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Suppose we define an operator CPT that carries out the CPT transformation: $$\text{CPT}|\Psi\rangle = A|\Psi\rangle$$ where A is just a constant. Or put another way, the states of our theory are eigenfunctions of the CPT operator. -Source

What do the eigenvalues of the CPT operator mean? *

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    $\begingroup$ I'm not sure which 'idea' you're referring to here - there's an issue that you're saying e.g. "let $⟨0|$ represent a charge transformation" - this isn't possible as $⟨0|$ is a state, not a transformation. In the meantime, I'll have to put this on hold but I think we can edit this down to the actual question you want answered relatively quickly $\endgroup$ – Mithrandir24601 Dec 8 '18 at 12:51
  • $\begingroup$ @Mithrandir24601 I have updated the post to reflect the feedback given. Apologies for the lack of clarity of this question.. I was just sketching this image in 3d given the cube configuration above. Then I noticed all the symmetries & translations & it kind of blew my mind! Maybe it's such an obvious thing & I had just not seen it before.. I however still find it interesting that given this setup, I'm not sure it's possible to determine which state was the starting state of the sequence. $\endgroup$ – meowzz Dec 8 '18 at 19:06
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    $\begingroup$ Well, it's certainly clear now - the previous version still had a question in there as well and I do think that could be a good question, with a bit of work - in the paper you originally mentioned - they used e.g. $\left<t_{01}\right| = \left<0\right| + \left<1\right|$ (up to normalisation, anyway), which would be more like $⟨∅|\left(C+P\right)$, while the 'CP transformation' would be more like $⟨∅|CP$ (although I've skipped a couple of things that would need more than a comment to explain), so I'm still not sure which exactly you meant $\endgroup$ – Mithrandir24601 Dec 8 '18 at 20:02
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    $\begingroup$ Just a note for anyone wondering about whether or not this in on topic - there's CPT symmetry as referred to in QFT and particle physics (neither of which are explicitly covered by this SE), then heavily related is the CPT symmetry of 'PT-symmetric/non-Hermitian quantum theory', which is more like fundamentals of quantum information theory and (I'd certainly argue) is at least relevant from a computational perspective, although people are of course, free to disagree $\endgroup$ – Mithrandir24601 Dec 9 '18 at 17:34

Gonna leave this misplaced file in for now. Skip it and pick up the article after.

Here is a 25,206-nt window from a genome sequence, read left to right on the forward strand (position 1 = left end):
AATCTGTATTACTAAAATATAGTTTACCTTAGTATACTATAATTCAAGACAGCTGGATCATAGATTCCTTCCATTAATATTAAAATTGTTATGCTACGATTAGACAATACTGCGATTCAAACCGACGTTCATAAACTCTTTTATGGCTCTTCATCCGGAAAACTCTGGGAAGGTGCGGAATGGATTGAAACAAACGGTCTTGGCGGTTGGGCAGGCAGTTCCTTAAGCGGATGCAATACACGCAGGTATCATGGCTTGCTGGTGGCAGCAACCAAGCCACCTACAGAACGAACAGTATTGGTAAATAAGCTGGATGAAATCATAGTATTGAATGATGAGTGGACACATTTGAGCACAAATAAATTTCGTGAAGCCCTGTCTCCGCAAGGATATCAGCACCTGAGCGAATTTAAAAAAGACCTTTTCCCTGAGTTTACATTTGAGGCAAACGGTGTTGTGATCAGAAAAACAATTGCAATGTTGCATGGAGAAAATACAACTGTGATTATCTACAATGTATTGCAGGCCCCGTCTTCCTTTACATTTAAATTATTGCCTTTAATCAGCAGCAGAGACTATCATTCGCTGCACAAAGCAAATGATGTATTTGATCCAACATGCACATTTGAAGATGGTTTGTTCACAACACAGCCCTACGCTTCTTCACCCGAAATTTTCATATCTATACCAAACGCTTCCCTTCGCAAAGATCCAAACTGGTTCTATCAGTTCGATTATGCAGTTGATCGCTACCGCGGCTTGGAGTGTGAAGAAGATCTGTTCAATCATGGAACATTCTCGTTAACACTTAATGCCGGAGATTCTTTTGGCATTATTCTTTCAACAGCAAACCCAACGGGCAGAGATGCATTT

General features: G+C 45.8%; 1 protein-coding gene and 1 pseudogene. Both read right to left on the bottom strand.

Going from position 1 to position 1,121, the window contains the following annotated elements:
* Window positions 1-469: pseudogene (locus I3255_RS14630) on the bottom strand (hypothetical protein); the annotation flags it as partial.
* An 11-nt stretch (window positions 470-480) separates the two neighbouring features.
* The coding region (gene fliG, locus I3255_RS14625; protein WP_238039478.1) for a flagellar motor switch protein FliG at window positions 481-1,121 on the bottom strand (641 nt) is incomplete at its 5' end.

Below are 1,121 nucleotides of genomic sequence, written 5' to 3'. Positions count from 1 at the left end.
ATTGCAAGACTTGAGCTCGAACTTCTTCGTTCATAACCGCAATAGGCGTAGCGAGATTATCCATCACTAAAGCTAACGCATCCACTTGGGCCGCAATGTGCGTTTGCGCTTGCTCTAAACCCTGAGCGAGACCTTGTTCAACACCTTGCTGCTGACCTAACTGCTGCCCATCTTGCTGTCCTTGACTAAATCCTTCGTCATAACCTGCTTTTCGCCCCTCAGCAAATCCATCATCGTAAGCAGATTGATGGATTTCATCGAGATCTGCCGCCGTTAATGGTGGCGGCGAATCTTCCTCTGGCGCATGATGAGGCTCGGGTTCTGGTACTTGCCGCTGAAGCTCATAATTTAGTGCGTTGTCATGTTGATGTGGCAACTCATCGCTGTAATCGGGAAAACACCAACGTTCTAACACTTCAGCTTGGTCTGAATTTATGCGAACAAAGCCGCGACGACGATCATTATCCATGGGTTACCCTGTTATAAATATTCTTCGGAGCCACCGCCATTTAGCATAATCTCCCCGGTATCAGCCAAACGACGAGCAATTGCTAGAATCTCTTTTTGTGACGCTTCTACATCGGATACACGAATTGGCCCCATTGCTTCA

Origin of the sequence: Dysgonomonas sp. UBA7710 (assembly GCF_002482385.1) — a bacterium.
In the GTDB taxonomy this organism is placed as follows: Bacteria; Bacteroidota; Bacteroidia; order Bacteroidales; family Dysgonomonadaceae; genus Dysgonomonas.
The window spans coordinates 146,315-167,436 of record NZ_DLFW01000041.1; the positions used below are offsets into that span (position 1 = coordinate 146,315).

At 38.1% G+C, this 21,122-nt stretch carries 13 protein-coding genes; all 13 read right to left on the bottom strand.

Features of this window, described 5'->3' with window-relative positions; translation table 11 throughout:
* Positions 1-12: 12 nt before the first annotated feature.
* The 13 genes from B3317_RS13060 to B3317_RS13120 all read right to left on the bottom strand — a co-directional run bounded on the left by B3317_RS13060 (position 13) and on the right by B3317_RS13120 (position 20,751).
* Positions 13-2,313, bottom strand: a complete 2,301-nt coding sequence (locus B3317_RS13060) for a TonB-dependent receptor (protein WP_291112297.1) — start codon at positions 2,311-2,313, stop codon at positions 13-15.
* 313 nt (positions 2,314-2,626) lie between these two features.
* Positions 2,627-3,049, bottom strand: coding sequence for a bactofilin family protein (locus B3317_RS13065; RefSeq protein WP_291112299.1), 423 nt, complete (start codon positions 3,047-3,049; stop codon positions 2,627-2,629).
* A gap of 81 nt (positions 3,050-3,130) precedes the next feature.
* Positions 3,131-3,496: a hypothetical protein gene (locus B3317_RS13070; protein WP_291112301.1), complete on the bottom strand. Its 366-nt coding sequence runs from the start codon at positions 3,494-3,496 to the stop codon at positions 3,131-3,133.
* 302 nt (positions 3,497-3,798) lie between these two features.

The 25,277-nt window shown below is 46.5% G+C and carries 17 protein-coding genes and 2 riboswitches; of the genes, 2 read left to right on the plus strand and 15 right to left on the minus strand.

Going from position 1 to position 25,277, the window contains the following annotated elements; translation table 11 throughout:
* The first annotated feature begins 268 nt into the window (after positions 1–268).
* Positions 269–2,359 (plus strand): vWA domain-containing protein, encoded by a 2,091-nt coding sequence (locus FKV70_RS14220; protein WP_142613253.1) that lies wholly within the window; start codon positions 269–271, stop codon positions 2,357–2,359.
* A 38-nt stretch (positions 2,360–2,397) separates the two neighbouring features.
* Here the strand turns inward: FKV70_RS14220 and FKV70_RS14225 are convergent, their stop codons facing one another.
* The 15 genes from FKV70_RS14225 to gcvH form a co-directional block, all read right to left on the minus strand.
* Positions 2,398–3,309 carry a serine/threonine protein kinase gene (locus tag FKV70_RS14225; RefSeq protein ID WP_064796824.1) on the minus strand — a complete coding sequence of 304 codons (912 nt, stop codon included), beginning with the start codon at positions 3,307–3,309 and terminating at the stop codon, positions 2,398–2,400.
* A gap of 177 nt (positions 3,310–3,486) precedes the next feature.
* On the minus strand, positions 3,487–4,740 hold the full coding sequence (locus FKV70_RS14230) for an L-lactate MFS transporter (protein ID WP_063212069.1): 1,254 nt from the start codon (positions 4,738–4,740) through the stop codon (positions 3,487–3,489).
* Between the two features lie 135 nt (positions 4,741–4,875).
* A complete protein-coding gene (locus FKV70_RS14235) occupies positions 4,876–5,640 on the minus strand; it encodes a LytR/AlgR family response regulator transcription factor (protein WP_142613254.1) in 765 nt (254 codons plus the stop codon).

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    $\begingroup$ @glS If I'm remembering right, it's not unitary, but it's the product of the charge, parity and time 'reversal' operations (or at the least, something equivalent) $\endgroup$ – Mithrandir24601 Dec 14 '18 at 16:10
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Background - CPT (and $\mathcal{CPT}$) symmetry in QFT

I think the first step in answering is this is explaining what CPT (also, $\mathcal{CPT}$) symmetry from a quantum computing perspective is not. If this same question on physics SE was asked, I would refer them to chapters 23 and 40 of Srednicki's Quantum Field Theory for the full-blown explanation. However, while that is useful background for understanding the CPT operation from a computational perspective, the important point is that the Parity $\left(\mathcal P\right)$ and Time $\left(\mathcal T\right)$ reversal transformations are operations that act on the spatial and temporal co-ordinates, giving unitary Parity $\left(P\right)$ and Time $\left(T\right)$ operators on the field, as well as additional Charge conjugation operations $\left(\mathcal C\text{ and }C\right)$ and so, may change depending on the particle being looked at/used. Implementing these transformations on a quantum computer would then mean that different 'implementations' of computer could act differently under the $\mathcal C,\, \mathcal P$ and $\mathcal T$ operations, which is not so good.

$\mathcal{PT}$-symmetric Hamiltonians

However, what this does lead to is the realisation that Hamiltonians can be non-Hermitian, yet have real eigenvalues due to having $\mathcal{PT}$ symmetry (of the 'reversing the spatial and temporal co-ordinates' sense) as discovered by Bender and Boettcher. This symmetry can be broken (the Hamiltonian has real eigenvalues) or unbroken (the Hamiltonian has complex eigenvalues), with a phase transition (often known as the exceptional point) in between. This allows for the definition of $\mathcal P\text{ and }\mathcal T$ ($\mathcal T$ is complex conjugation), as well as the $\mathcal{PT}$ inner product: for a state $\psi\left(x\right)$ and Hamiltonian $H$ with eigenstates $\phi_n\left(x\right)$,